A Midsummer Night's Dream: theatrical conventions of the period

A Midsummer Night’s Dream: theatrical conventions of the period

Elizabethan Theatre Characteristics

  • “A Midsummer Night’s Dream” was written by William Shakespeare during the late 16th century. During this period, theatrical plays were mostly performed in outdoor playhouses, like the Globe Theatre.
  • It was common for male actors to play all roles, including female characters. Thus, characters like Hermia, Helena, and Titania would have been performed by boys or young men in Elizabethan times.
  • Costumes were very important for characterization as scenery and props were minimal. The audience had to rely heavily on dialogue and costumes to understand characters and their status.

Acting Styles and Techniques

  • The acting style of the period was very physical with a lot of emphasis on gestures and exaggerated expressions to ensure that even audience members far from the stage could understand the plot and character emotions.
  • Use of the upper stage area, the ‘balcony’, was common. This could have been leveraged in scenes such as Puck charming the lovers while they sleep.
  • The convention of direct audience interaction, or ‘breaking the fourth wall’, was commonly used in this period. Characters frequently speak in asides or direct soliloquies to the audience.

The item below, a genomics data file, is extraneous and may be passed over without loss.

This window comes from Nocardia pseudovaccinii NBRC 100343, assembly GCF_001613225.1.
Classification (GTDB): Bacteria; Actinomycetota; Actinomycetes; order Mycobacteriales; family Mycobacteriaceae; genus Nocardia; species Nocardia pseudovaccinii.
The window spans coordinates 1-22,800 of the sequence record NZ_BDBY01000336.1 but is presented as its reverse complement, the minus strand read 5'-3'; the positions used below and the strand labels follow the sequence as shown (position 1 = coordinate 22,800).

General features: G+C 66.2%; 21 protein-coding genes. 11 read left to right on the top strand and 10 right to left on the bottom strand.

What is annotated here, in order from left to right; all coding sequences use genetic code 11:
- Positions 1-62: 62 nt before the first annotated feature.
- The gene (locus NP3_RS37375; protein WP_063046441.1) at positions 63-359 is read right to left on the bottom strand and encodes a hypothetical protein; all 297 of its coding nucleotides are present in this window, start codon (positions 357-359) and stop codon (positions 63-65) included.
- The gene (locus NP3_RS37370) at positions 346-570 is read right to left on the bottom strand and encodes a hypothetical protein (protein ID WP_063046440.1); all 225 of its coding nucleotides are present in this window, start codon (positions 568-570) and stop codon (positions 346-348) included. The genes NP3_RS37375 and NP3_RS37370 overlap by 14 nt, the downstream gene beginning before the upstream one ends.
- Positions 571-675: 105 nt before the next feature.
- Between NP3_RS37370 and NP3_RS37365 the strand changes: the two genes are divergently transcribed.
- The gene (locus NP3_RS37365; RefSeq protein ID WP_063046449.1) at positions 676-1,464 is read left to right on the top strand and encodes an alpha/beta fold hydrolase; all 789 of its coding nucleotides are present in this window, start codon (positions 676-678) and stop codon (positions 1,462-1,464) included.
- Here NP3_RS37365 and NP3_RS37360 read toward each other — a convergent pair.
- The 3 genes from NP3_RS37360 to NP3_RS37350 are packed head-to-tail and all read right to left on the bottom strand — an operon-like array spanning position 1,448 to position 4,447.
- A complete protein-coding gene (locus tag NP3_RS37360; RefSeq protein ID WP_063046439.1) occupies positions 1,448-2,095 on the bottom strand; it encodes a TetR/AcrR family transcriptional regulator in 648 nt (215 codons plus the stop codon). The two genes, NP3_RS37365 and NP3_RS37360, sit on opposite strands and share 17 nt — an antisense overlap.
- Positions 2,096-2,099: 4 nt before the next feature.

Sensory Elements in Theatre

  • Music and sound effects were widely used in Elizabethan theatre. They helped to set the mood, provide dramatic emphasis, and give cues to the actors.
  • There would have been limited stage decoration. The emphasis was on the text and the actors’ performances to create the world of the play.
  • Bright daylight performances were the norm, with no use of artificial lighting. As a result, performances heavily relied on timing and weather.

Theatrical Themes and Audience Preferences

  • Supernatural elements - such as witchcraft, magic, and fairies - were widely accepted and understood during this period. This fact plays a crucial role in the acceptance and understanding of various plots within “A Midsummer Night’s Dream”.
  • Elizabethan audiences enjoyed puns, wordplay, and humour, all of which are present in “A Midsummer Night’s Dream”.
  • Plays often included moral lessons or commentaries on contemporary society, and “A Midsummer Night’s Dream” is no exception. It explores themes such as love, marriage, societal norms, and the relationship between reality and illusion.